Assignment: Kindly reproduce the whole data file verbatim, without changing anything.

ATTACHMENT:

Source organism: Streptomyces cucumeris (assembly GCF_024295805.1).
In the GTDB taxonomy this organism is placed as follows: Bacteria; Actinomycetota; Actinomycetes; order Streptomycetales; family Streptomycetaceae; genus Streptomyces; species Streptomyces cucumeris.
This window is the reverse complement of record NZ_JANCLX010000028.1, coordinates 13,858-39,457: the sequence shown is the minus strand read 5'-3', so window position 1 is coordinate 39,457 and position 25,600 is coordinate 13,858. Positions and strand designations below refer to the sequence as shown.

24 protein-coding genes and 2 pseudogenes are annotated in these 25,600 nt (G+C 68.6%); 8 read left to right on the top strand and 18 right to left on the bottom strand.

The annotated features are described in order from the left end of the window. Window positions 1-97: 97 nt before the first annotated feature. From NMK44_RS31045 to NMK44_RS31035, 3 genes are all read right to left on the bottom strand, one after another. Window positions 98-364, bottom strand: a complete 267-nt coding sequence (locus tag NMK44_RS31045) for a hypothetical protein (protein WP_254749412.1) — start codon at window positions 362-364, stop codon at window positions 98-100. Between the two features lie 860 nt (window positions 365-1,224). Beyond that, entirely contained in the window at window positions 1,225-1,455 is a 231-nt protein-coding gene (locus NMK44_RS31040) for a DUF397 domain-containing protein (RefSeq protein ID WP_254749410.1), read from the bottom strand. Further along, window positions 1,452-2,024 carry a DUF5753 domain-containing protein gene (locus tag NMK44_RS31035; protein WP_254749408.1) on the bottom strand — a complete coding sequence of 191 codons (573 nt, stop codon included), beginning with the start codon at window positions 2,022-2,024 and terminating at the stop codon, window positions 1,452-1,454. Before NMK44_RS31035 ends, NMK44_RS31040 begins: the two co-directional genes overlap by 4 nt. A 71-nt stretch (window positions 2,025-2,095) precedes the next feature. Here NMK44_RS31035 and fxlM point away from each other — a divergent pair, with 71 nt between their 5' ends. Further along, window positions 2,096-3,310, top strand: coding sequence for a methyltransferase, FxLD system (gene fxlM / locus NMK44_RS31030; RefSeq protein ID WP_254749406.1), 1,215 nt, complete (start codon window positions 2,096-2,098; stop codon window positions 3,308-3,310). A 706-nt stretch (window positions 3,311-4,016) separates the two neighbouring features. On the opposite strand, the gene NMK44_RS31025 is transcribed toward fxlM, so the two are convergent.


Source organism: Streptomyces cucumeris (assembly GCF_024295805.1).
In the GTDB taxonomy this organism is placed as follows: Bacteria; Actinomycetota; Actinomycetes; order Streptomycetales; family Streptomycetaceae; genus Streptomyces; species Streptomyces cucumeris.
This window is the reverse complement of record NZ_JANCLX010000028.1, coordinates 13,858-39,457: the sequence shown is the minus strand read 5'-3', so window position 1 is coordinate 39,457 and position 25,600 is coordinate 13,858. Positions and strand designations below refer to the sequence as shown.

24 protein-coding genes and 2 pseudogenes are annotated in these 25,600 nt (G+C 68.6%); 8 read left to right on the top strand and 18 right to left on the bottom strand.

The annotated features are described in order from the left end of the window. Window positions 1-97: 97 nt before the first annotated feature. From NMK44_RS31045 to NMK44_RS31035, 3 genes are all read right to left on the bottom strand, one after another. Window positions 98-364, bottom strand: a complete 267-nt coding sequence (locus tag NMK44_RS31045) for a hypothetical protein (protein WP_254749412.1) — start codon at window positions 362-364, stop codon at window positions 98-100. Between the two features lie 860 nt (window positions 365-1,224). Beyond that, entirely contained in the window at window positions 1,225-1,455 is a 231-nt protein-coding gene (locus NMK44_RS31040) for a DUF397 domain-containing protein (RefSeq protein ID WP_254749410.1), read from the bottom strand. Further along, window positions 1,452-2,024 carry a DUF5753 domain-containing protein gene (locus tag NMK44_RS31035; protein WP_254749408.1) on the bottom strand — a complete coding sequence of 191 codons (573 nt, stop codon included), beginning with the start codon at window positions 2,022-2,024 and terminating at the stop codon, window positions 1,452-1,454. Before NMK44_RS31035 ends, NMK44_RS31040 begins: the two co-directional genes overlap by 4 nt. A 71-nt stretch (window positions 2,025-2,095) precedes the next feature. Here NMK44_RS31035 and fxlM point away from each other — a divergent pair, with 71 nt between their 5' ends. Further along, window positions 2,096-3,310, top strand: coding sequence for a methyltransferase, FxLD system (gene fxlM / locus NMK44_RS31030; RefSeq protein ID WP_254749406.1), 1,215 nt, complete (start codon window positions 2,096-2,098; stop codon window positions 3,308-3,310). A 706-nt stretch (window positions 3,311-4,016) separates the two neighbouring features. On the opposite strand, the gene NMK44_RS31025 is transcribed toward fxlM, so the two are convergent.